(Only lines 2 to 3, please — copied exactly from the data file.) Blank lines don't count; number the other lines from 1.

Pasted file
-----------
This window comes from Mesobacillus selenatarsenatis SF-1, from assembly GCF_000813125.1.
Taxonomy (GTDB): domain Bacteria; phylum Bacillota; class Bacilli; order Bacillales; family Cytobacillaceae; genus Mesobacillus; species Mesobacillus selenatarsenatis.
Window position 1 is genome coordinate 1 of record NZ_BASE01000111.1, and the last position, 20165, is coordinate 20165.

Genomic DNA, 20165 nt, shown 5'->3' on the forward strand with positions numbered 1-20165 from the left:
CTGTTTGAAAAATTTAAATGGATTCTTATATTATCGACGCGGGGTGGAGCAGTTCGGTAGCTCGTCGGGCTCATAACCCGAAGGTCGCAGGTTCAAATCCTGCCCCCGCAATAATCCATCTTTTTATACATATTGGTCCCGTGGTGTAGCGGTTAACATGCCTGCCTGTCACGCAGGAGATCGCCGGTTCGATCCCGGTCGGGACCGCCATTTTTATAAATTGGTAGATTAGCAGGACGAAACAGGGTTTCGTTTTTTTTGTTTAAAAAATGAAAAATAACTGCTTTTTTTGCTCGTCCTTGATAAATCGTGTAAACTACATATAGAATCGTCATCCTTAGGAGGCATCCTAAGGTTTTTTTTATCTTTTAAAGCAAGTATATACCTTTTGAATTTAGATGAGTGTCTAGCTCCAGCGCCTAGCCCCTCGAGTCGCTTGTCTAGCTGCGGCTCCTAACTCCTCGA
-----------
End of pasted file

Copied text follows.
Taxonomy (GTDB): domain Bacteria; phylum Bacillota; class Bacilli; order Bacillales; family Cytobacillaceae; genus Mesobacillus; species Mesobacillus selenatarsenatis.
Window position 1 is genome coordinate 1 of record NZ_BASE01000111.1, and the last position, 20165, is coordinate 20165.